For a more sophisticated buffalo sauce, use your typical minced garlic and hot sauce, but replace melted butter with olive oil and lemon juice.  Add chopped, fresh basil to your ranch dressing for a more vibrant taste. 

Some of the most unique flavors of chicken wing sauces include wine wings (made with white zinfandel and cinnamon, and are acclaimed to be best when dipped in blue cheese), maple mustard (for sweet and spicy), garlic parmesan, sweet and spicy Sriracha sauce, and Coca-Cola sauce.  You may want to go Memphis style and dry rub your wings.  Start with a base of Cajun spice, ground mustard, paprika, and dash in whatever else your palate prefers.  Wing it on the international stage and try a Latin-Asian fusion glaze.  Sour cherry preserves, lime juice, and habanero meld to make a sweet, sour, and flaming hot sauce for grilled wings. Another Asian angle tosses wings with a green curry paste.  Or take it Italian with a creamy tomato sauce.  Roast plum tomatoes until very concentrated.  Blend with goat cheese and olive oil, then toss wings in the mix before broiling to crispy yumminess.


Start with the best beef for burger-grilling available, as well as ground chicken or turkey and veggie patty options.   For toppings, build from the basic vegetables like lettuce, tomatoes, onions, and pickles.  Then consider grilled zucchini, roasted green chiles, sun-dried tomatoes, caramelized onions, sauteed mushrooms, jalapeños — whatever you can imagine.  Fruits like figs, pineapple, pears, and coconut can be delightfully daring, particularly when grilled.  Be sure to provide a variety of cheeses and don’t forget crispy bacon!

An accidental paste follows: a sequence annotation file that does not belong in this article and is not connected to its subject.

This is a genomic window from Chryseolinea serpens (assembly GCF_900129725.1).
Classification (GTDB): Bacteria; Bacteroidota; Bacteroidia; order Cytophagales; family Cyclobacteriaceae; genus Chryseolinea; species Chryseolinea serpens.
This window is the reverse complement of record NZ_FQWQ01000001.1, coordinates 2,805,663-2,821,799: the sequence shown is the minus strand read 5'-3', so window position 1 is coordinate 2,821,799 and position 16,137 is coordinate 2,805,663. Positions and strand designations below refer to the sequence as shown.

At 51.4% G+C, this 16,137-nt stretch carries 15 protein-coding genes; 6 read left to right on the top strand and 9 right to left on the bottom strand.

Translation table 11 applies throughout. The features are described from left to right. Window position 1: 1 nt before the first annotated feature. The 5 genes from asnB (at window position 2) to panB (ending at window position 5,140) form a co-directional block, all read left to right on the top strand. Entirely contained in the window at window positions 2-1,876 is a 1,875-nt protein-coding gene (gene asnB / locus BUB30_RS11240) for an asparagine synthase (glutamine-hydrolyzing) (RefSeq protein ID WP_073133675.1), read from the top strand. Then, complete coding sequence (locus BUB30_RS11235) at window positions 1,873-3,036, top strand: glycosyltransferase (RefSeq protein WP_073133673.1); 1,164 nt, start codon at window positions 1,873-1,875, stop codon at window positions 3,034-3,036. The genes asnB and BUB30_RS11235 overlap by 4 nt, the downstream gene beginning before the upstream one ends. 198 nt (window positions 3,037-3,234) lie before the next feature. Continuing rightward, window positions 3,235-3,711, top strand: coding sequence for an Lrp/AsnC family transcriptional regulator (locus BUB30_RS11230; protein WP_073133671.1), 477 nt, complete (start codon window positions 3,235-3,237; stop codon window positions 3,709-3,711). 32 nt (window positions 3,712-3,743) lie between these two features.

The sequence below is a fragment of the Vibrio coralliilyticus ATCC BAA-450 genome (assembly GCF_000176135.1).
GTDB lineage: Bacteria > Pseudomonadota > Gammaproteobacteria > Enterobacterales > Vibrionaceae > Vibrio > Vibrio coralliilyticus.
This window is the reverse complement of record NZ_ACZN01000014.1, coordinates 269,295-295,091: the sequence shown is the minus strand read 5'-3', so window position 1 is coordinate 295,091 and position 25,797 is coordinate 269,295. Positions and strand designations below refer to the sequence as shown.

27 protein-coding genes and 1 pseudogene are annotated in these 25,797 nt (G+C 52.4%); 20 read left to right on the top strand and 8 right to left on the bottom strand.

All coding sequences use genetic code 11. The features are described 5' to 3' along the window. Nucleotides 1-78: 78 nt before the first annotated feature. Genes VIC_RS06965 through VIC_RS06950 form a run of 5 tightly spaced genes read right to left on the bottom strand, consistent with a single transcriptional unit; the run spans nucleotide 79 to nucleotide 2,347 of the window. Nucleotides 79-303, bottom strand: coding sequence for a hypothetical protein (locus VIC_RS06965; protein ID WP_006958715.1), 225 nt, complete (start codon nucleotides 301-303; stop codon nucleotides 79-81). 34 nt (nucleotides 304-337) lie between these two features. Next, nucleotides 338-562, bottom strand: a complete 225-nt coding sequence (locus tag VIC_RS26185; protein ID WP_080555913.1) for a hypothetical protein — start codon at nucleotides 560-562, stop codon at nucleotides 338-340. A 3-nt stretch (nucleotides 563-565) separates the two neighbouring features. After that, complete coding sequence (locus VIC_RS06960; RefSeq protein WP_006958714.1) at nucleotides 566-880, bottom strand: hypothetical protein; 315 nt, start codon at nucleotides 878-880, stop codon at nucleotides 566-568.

Condiments can be just as complex, just remember the ketchup, mustard, mayo, and relish.  Try BBQ sauce, Sriracha, salsa, bean dip, tzatziki, guacamole, pesto, pesto-mayo, and hummus.  Spreads like lobster or crab can be unexpected and sensational as well as jellies like red pepper, mint, and basic strawberry, grape, and/or raspberry.  Wooden, craft sticks are great for labeling—stand them right in the container and they can double as spreaders.


Chips and dips have certainly come a long way, baby!  Handmade guacamole, salsa, tzatziki, and hummus will never disappoint.  To step up the onion dip, how about using caramelized onions?  Creamy horseradish and dill is an addictively, different spice combination. Hot Ricotta is a cool switch from queso.  Creamy smoked salmon with horseradish and dill is D-lish.  One of my favorite tea sandwiches also makes a simple and savory spread—cream cheese with sliced olives and crushed walnuts.  On rye crackers or bread, I could eat my weight in it.  To enhance most any dip, try adding a squeeze of lemon; use very sparingly to taste.  A hulled-out cabbage makes a gorgeous bowl for dips, especially for those served with crudités. These recipes and more can be found at www.realsimple.com.